MANILA – For many Filipinos and their families, the thought of receiving something “imported” often comes to mind when a relative goes overseas to work.
Burn Gutierrez, founder of OFW Usapang Piso and Angat Pilipinas Coalition, said the “pasalubong mentality” afflicts many OFWs.
“Hindi masama if you send money, if you send state-side products to your family, to your loved ones. This is good because you let them feel you love them despite the distance,” explained Guiterrez.
But he believes that before an OFW buys the things on the family’s wish-list, he or she must first ensure their future–financially.
“Mas importante na you prepare for the future of yourself, and your family. Yung pagpapadala naman can follow. Mag-ipon ka muna, magtabi ka for your emergency fund. After that, then that’s the time that you shower goodies for your family,” Guiterrez said.
Guiterrez was recently a guest on ANC’s On The Money and discussed the common mistakes of OFWs when it comes to money.
He noticed that an OFW tends to do a lot of spending–both for himself or herself and his or her family–to beat homesickness.
“Every payday, end of the month, punung-puno yung mga remittance centers ng mga boxes and all this. And then when we interview them, ‘Meron pa ba kayong natira sa sweldo niyo?’…actually utang pa nga daw,” he said.
Guiterrez is privy to the problems that most OFWs face as he himself is one.
“Since I am an OFW myself in Saudi Arabia, I’ve been seeing a lot of Filipinos going through a lot of financial difficulties in spite of having large salaries as compared to what they’re having back in the Philippines,” he said.
Many Filipino workers and their families still need to be taught financial literacy so they can plan ahead and save before their contracts expire.
He shared that they have been conducting seminars and coaching sessions on financial literacy in various countries, but more cooperation, both from the government and other sectors, are needed to really make an impact.
“So I think there has to be some push also from other segments of the society, especially from the government, lalo na yung mga embassies natin. It’s good that some embassies are supporting us already,” he said.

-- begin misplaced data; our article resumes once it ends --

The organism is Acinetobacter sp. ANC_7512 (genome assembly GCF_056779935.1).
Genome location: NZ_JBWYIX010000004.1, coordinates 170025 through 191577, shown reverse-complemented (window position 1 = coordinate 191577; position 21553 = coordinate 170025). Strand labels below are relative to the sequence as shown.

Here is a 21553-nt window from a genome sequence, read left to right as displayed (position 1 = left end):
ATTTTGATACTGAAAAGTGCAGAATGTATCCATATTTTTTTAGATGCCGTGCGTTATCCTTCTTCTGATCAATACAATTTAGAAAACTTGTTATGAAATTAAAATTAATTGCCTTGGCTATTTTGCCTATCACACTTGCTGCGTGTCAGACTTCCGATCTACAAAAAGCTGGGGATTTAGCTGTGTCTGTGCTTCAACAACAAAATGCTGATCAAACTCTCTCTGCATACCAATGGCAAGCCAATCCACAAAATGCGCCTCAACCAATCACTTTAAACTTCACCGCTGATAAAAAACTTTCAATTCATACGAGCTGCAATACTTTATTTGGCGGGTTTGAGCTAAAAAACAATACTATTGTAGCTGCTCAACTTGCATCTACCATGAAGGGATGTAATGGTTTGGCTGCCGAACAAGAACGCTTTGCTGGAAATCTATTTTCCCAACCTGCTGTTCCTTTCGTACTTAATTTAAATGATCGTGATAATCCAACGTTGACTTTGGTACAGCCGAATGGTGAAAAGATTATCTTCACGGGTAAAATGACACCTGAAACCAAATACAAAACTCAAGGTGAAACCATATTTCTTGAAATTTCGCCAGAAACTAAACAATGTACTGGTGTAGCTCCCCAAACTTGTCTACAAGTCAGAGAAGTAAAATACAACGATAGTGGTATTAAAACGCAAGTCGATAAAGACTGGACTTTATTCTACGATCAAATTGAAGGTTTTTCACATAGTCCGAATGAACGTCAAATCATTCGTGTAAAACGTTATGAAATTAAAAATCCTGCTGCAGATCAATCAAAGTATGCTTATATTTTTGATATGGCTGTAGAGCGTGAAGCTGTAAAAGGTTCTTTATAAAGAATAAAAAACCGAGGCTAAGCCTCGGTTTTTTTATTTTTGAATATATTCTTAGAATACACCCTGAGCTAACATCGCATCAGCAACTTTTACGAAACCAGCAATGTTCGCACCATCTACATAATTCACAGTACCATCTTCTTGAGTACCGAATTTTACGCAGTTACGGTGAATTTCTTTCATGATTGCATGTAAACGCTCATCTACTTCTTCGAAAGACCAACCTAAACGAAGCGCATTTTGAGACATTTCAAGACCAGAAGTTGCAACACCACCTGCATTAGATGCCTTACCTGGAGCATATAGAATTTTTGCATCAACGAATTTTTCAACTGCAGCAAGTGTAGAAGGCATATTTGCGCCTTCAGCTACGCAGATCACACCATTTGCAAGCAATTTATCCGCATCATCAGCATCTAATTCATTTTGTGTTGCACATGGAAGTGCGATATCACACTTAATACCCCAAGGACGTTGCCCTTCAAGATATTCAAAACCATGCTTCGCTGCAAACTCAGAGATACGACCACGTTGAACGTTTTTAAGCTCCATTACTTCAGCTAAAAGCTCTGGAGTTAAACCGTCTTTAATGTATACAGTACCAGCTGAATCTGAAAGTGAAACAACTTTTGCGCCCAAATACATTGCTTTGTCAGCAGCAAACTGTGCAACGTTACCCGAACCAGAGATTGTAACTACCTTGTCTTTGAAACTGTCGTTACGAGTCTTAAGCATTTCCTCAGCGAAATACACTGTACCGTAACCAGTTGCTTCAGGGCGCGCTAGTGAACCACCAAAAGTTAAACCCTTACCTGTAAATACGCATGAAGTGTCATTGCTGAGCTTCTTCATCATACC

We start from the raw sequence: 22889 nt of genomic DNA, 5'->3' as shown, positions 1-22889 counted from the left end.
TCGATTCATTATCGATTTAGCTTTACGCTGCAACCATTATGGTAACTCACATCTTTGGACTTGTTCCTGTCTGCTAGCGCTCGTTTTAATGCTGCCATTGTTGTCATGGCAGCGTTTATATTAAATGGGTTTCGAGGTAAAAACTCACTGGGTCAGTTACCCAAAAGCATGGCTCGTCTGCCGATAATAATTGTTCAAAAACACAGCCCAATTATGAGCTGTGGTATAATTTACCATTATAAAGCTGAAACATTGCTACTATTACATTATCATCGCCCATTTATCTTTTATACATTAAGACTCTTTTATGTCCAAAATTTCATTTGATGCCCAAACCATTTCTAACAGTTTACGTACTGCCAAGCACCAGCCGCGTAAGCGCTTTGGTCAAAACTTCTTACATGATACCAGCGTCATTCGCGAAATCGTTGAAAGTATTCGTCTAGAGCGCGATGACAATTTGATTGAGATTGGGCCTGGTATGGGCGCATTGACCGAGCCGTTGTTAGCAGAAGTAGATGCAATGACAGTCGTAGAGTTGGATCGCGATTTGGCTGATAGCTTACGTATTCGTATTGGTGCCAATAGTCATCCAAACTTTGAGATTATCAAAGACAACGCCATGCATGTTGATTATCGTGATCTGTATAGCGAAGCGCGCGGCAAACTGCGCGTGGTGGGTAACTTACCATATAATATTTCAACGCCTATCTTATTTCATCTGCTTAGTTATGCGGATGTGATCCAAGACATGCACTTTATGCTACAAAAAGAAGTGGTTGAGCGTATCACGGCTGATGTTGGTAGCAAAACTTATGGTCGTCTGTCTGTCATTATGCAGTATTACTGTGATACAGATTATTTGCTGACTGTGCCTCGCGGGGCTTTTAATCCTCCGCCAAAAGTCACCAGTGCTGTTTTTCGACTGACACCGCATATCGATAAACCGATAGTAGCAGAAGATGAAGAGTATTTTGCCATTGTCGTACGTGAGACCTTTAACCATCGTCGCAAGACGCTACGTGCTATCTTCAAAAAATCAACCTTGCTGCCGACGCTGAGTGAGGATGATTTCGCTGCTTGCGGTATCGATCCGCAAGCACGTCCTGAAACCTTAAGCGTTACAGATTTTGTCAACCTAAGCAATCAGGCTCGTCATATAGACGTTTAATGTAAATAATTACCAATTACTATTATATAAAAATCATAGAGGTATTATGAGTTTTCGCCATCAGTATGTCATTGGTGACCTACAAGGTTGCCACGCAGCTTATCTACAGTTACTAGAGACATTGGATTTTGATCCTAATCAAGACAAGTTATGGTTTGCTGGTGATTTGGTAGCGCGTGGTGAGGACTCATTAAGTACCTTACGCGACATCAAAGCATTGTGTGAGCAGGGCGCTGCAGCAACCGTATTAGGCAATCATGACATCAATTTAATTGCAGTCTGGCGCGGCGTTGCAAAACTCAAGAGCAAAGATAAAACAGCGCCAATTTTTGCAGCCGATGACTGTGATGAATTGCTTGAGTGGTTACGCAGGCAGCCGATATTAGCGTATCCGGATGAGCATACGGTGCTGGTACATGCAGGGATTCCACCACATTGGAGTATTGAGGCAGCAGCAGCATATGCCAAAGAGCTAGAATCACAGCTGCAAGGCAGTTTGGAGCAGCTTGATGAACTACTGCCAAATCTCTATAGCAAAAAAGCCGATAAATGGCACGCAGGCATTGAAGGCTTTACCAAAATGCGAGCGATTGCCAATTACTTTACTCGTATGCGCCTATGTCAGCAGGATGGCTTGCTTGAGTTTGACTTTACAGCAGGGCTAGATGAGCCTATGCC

OLD HABITS DIE HARD
He, however, noted that even with financial literacy coaching, old habits die hard.
“May problema pa rin sa mind-set, sa culture na gusto kong kumita agad ng malaki, o pinoprotektahan ko, siguro yung ibang paniniwala nila na “I should protect what I earn so ilalagay ko sa alam ko lang at yung whatever I receive na information from others despite na alam ko na, in spite na alam natin na experts sila, ayaw nilang gawin because of fear na baka mawala ‘tong ano, yung kakaunti na kinikita nila,” he said.
He said that many Filipinos still lack a sense of stewardship.
“They did not realize that they are just stewards also. I think another thing that’s lacking among many Filipinos yung sense of stewardship na ‘what we’re earning, what we have, however small, however large it is, galing sa Panginoon yan.’ So you have to take care of it at gamitin mo responsibly para sa mahal mo sa buhay, for your future,” Guiterrez said.
In the end, Guiterrez believes that the family, too, plays a big part in saving for the future.
“I think kailangan ang OFW rin at ang pamilya back home should communicate constantly, at pagplanuhan nila. Di pwedeng OFW lang nag-iisip ng pag-iipon. The family, the spouses, the children, should also work and must be involved in planning their finances. Kaya it would be very effective kung nag-cocommunicate on this matter,” he said.